segunda-feira, 23 de novembro de 2015

Space exploration in the classrooms

Muitos parabéns ao Manuel Paiva (na imagem) pelo merecidissimo grande prémio Ciencia Viva que logo vai receber. Divulgo o texto que apresentou na recente homenagem a Mariano Gago

Space exploration in the classrooms

(SCIENCE Today and Knowledge as Our Common Future. International Conference in Honour of José Mariano Gago: Session 4 – EDUCATION and CULTURE: New Challenges Towards “Science for All”. Lisbon, November 20, 2015)

Space exploration is a common subject within and outside Portuguese classrooms. On several occasions, young Portuguese pupils and students came to this “Pavilion of Knowledge”, to be in direct contact with ESA astronauts in the International Space Station. Many other educational activities took place since Portugal became an ESA member in November 2000. José Mariano Gago was then the Portuguese Minister of Science and Technology and Jean-Jacques Dordain the ESA Director General.

However, already in 1995, the year Mariano Gago became Minister, he initiated negotiations with the European Space Agency and many young Portuguese, mainly engineers, benefited from training at ESTEC, the European Space Research and Technology Centre in the Netherlands. When they returned to Portugal, they were at the heart of its emerging space industry. When we celebrated, in this Pavilion, the ten’s anniversary of Portuguese membership at ESA, Mariano Gago pointed out, I quote: “we are going through a very stimulating moment, with a permanent increase of the link between industry, the scientific community, and the space sector”. And he was right: today, Portugal counts about 20 companies, and almost the same number of research institutes with space activities. But this is not the topic of my talk: I would like to show, that bringing space exploration into the classrooms, is an excellent tool to inspire young people for scientific careers and, in line with Gago’s philosophy, “to fight scientific illiteracy, and to interest the general public for science”.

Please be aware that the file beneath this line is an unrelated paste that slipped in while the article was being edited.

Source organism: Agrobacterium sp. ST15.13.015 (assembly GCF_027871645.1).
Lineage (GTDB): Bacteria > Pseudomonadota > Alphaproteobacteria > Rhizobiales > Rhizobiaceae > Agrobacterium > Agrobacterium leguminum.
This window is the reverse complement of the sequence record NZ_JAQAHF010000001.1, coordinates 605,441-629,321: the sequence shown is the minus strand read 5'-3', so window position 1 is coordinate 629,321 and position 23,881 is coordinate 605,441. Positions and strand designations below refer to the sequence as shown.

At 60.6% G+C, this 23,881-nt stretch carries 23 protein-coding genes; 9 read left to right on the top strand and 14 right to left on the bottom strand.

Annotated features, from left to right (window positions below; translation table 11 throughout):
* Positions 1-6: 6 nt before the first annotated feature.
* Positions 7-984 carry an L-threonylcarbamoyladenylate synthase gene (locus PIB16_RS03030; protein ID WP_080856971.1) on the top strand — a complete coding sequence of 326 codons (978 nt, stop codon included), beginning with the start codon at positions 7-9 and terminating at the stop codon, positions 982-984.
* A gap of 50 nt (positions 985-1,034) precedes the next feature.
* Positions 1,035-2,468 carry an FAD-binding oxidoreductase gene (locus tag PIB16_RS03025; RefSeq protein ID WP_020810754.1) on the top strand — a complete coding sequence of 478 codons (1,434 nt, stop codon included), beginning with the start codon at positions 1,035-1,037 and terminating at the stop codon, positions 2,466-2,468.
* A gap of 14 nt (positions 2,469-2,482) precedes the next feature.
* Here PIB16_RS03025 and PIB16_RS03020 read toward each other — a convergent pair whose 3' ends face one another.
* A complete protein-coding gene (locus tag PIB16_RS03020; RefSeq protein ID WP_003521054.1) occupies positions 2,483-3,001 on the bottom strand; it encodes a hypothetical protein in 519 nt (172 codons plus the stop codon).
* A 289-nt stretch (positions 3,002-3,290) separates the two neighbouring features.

We have with us several experts on education and I hope they agree that we should introduce science as soon as possible, already in the nursery schools. I had in this pavilion a unique experience with pupils from a first year primary school. The topic was “how are the stars born?”, and when José Mariano Gago got to know of this pedagogical experience, he decided to come incognito and took a chair on the last row. In fact, he just applied one of his principles, I quote: “science education, is not only part of the responsibility of the ministry in charge of education. It is part of any ministry in charge of research, of science and technology”.

A very original project is “Ciência Viva School” or “Escola Ciência Viva”, created by Rosalia Vargas: last year, pupils of the first four years of primary school, from 46 different schools, spent one week at the “Pavilion of Knowledge” with their teachers, for one hands-on week, and a direct contact with a scientist. One year ago, I was that scientist when Philae landed on a comet. It was an ideal opportunity to give real insight into the difference between weight and mass. I could explain that Philae weighted 100 kg on Earth, but only one gram on the comet, while, obviously, keeping the same mass. This was the reason for its bumping landing. Then, I repeated an experience carried out few months earlier together with Carlos Fiolhais, who is well known from most of you. The question was: what would be the shape of a candle flame in the International Space Station? After one hour of answering the questions from 10 years hold pupils, one of them finally got the solution, a very surprising one for those not familiar with microgravity. I will not give you the answer today, to leave intact your own pleasure when you find it.